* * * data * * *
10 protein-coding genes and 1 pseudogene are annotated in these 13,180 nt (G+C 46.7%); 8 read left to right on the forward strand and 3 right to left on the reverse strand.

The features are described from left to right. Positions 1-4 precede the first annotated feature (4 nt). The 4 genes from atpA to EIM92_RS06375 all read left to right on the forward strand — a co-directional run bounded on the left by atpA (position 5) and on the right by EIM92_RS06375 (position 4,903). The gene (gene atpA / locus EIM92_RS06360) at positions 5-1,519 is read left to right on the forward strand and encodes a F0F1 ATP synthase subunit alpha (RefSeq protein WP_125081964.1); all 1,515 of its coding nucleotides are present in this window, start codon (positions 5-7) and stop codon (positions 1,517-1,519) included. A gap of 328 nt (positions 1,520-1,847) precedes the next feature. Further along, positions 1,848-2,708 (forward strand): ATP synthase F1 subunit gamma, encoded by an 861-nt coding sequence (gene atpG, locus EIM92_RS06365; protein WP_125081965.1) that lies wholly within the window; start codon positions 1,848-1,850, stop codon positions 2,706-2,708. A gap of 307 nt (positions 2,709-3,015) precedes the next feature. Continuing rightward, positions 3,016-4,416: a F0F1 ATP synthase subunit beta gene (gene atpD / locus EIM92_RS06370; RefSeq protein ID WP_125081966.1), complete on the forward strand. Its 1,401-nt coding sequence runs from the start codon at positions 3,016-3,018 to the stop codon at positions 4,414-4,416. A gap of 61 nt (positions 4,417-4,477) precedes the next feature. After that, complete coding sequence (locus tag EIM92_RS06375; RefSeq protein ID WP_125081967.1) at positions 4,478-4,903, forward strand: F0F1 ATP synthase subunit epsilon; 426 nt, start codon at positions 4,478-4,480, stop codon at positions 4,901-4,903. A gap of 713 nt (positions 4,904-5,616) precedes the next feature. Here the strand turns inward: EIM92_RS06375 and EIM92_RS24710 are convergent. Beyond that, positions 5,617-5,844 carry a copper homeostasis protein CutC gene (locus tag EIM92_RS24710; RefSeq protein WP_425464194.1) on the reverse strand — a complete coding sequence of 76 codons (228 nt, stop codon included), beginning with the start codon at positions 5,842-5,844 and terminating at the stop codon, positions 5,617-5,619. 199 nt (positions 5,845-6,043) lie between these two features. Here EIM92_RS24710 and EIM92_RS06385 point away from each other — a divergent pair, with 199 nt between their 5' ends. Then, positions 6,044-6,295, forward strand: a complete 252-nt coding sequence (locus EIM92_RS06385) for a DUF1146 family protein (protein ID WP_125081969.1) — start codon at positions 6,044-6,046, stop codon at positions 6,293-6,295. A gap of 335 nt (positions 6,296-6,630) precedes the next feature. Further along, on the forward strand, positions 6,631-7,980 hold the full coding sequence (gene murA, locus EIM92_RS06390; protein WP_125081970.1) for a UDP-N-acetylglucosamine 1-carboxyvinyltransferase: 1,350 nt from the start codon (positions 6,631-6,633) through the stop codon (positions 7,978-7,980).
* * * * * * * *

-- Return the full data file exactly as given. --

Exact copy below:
10 protein-coding genes and 1 pseudogene are annotated in these 13,180 nt (G+C 46.7%); 8 read left to right on the forward strand and 3 right to left on the reverse strand.

The features are described from left to right. Positions 1-4 precede the first annotated feature (4 nt). The 4 genes from atpA to EIM92_RS06375 all read left to right on the forward strand — a co-directional run bounded on the left by atpA (position 5) and on the right by EIM92_RS06375 (position 4,903). The gene (gene atpA / locus EIM92_RS06360) at positions 5-1,519 is read left to right on the forward strand and encodes a F0F1 ATP synthase subunit alpha (RefSeq protein WP_125081964.1); all 1,515 of its coding nucleotides are present in this window, start codon (positions 5-7) and stop codon (positions 1,517-1,519) included. A gap of 328 nt (positions 1,520-1,847) precedes the next feature. Further along, positions 1,848-2,708 (forward strand): ATP synthase F1 subunit gamma, encoded by an 861-nt coding sequence (gene atpG, locus EIM92_RS06365; protein WP_125081965.1) that lies wholly within the window; start codon positions 1,848-1,850, stop codon positions 2,706-2,708. A gap of 307 nt (positions 2,709-3,015) precedes the next feature. Continuing rightward, positions 3,016-4,416: a F0F1 ATP synthase subunit beta gene (gene atpD / locus EIM92_RS06370; RefSeq protein ID WP_125081966.1), complete on the forward strand. Its 1,401-nt coding sequence runs from the start codon at positions 3,016-3,018 to the stop codon at positions 4,414-4,416. A gap of 61 nt (positions 4,417-4,477) precedes the next feature. After that, complete coding sequence (locus tag EIM92_RS06375; RefSeq protein ID WP_125081967.1) at positions 4,478-4,903, forward strand: F0F1 ATP synthase subunit epsilon; 426 nt, start codon at positions 4,478-4,480, stop codon at positions 4,901-4,903. A gap of 713 nt (positions 4,904-5,616) precedes the next feature. Here the strand turns inward: EIM92_RS06375 and EIM92_RS24710 are convergent. Beyond that, positions 5,617-5,844 carry a copper homeostasis protein CutC gene (locus tag EIM92_RS24710; RefSeq protein WP_425464194.1) on the reverse strand — a complete coding sequence of 76 codons (228 nt, stop codon included), beginning with the start codon at positions 5,842-5,844 and terminating at the stop codon, positions 5,617-5,619. 199 nt (positions 5,845-6,043) lie between these two features. Here EIM92_RS24710 and EIM92_RS06385 point away from each other — a divergent pair, with 199 nt between their 5' ends. Then, positions 6,044-6,295, forward strand: a complete 252-nt coding sequence (locus EIM92_RS06385) for a DUF1146 family protein (protein ID WP_125081969.1) — start codon at positions 6,044-6,046, stop codon at positions 6,293-6,295. A gap of 335 nt (positions 6,296-6,630) precedes the next feature. Further along, on the forward strand, positions 6,631-7,980 hold the full coding sequence (gene murA, locus EIM92_RS06390; protein WP_125081970.1) for a UDP-N-acetylglucosamine 1-carboxyvinyltransferase: 1,350 nt from the start codon (positions 6,631-6,633) through the stop codon (positions 7,978-7,980).